Google views ChatGPT as a “code red” threat, and is developing similar technology of its own. Meanwhile, OpenAI CEO Sam Altman has warned that the technology is very early-stage and “incredibly limited”, and that it needs to be refined for accuracy before it can be implemented.
- Google views ChatGPT as a threat and has been developing similar capabilities
- Microsoft may integrate ChatGPT with Bing within the next several months
- The WisdomTree Artificial Intelligence UCITS ETF was up 2.7% in the last month
Software giant Microsoft [MSFT] is in talks to invest up to $10bn in OpenAI, the startup that invented the viral AI chatbot ChatGPT, Bloomberg reported on Wednesday, citing people familiar with the matter. The investment round, which other venture firms would also participate in, could value the startup at circa $29bn, making it the tenth-highest valued private company in the world.
Microsoft's proposed offer involves spreading the investment over a multi-year period, although the terms are yet to be finalised, according to Bloomberg.
The two companies have been mulling the deal for months, which was initially planned to close at the end of 2022, according to documents sent to investors.
Microsoft has previously pumped about $1bn in OpenAI.
Can Bing finally beat Google?
The AI’s close replication of human conversation has sparked a wildfire since its November launch, gaining a million online users within five days. The technology has spurred speculation over its potential to replace professional writers and even pose a threat to Google’s core business – its search function.
Microsoft hopes to integrate ChatGPT into its Bing search engine, which could give it the advantage over Alphabet’s [GOOGL] Google that it has always aspired to have. Some analysts and experts believe it could be a strong alternative to Google search, with its ability to summarise publicly available data effectively. Unlike the simple list of links that a Google search returns, the bot can respond to queries in a natural and human-like manner, even responding to follow-up questions.
The integration could be released within the next several months, a source told Bloomberg.
2022 was a year of big AI advancements. OpenAI’s Dall-E image-generating model, which translates written prompts into art and images, generated conversations about the potential for integrating AI into creative industries.
The potential Microsoft integration is garnering strong interest among investors and analysts, with Wedbush analyst Dan Ives calling the development a “potential game changer”.
ChatGPT’s limits and competitors
However, while off to a promising start, experts are wary of getting excited prematurely. ChatGPT’s success and the timing of its rollout hinges on the level of accuracy it can achieve, which is still not sufficiently reliable, and could run the risk of spreading misinformation.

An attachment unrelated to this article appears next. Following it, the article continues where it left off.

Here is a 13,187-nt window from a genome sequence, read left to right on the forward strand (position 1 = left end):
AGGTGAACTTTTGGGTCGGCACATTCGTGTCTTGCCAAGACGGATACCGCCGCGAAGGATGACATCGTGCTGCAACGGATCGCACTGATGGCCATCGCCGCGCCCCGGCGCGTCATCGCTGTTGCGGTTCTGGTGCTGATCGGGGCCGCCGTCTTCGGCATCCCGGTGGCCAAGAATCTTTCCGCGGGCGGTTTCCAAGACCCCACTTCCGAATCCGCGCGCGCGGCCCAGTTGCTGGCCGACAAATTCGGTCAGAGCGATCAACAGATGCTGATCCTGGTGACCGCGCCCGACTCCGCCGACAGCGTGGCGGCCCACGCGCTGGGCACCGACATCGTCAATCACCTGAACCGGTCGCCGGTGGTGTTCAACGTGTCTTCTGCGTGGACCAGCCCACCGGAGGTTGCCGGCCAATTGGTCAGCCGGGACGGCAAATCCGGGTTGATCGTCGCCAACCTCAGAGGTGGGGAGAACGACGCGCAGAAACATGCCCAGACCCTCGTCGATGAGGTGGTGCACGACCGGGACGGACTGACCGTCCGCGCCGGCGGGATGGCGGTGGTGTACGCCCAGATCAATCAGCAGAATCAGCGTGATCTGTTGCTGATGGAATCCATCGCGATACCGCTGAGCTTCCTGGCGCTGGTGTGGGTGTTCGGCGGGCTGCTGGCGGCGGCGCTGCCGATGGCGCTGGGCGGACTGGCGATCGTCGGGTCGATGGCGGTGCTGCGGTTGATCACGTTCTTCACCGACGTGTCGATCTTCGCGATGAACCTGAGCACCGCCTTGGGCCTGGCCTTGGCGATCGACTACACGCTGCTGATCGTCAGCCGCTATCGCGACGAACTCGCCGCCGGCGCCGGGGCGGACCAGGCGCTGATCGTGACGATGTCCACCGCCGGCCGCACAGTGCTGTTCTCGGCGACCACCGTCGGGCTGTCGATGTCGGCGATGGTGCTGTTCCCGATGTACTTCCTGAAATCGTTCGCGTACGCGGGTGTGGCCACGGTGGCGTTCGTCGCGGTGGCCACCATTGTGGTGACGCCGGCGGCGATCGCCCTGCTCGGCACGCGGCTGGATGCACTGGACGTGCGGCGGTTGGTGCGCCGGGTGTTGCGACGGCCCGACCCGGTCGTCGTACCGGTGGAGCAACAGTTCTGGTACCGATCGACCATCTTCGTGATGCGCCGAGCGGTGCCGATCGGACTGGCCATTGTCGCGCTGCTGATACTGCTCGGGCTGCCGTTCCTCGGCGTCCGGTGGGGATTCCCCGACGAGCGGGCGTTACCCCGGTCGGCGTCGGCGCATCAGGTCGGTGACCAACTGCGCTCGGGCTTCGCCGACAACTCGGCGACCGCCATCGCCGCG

OpenAI’s CEO Sam Altman himself said in a tweet two weeks after its release on 11 December that the technology is “incredibly limited, but good enough at some things to create a misleading impression of greatness”, adding that “it’s a mistake to be relying on it for anything important right now. [I]t’s a preview of progress; we have lots of work to do on robustness and truthfulness”.
Google, on the other hand, has been developing similar technology of its own in its Language Model for Dialogue Applications, or LaMDA, system. The company is wary of the reputational damage that could come from errors or mistakes for a company of its size, Google CEO Sundar Pichai and AI research chief Jeff Dean told Google employees regarding ChatGPT’s threat to the search giant, CNBC reported.
While Google developed the foundational technology of ChatGPT, the company’s senior management has labelled the situation a “code red” threat.
Funds in Focus: the First Trust Cloud Computing ETF
The First Trust Cloud Computing ETF [SKYY] offers exposure to the main players in the cloud computing space. As of 12 January, Microsoft is the fund’s sixth-largest holding with a weighting of 3.55%, while Alphabet Class A shares are the ninth-largest with a weighting of 3.42%. The fund is down 4% in the last month and down 37.3% over the last year.
The Global X Cloud Computing ETF [CLOU] includes a 2.03% holding of Microsoft shares, as of 12 January and 1.55% of Alphabet Class A shares. The fund is down 1.4% in the last month and down 29.6% in the last year.
The WisdomTree Artificial Intelligence UCITS ETF [WTAI.L] offers exposure to companies with a focus on AI. Microsoft is its 59th-largest holding at 0.36%, while Alphabet Class A shares are 64th at 0.33% of assets under management. The fund was up 8.1% in the last month and down 27.9% in the last year.
Despite being weighed down recently by concerns over cloud growth, Microsoft shares were up 6% in the last five days as news of the possible deal have come to light.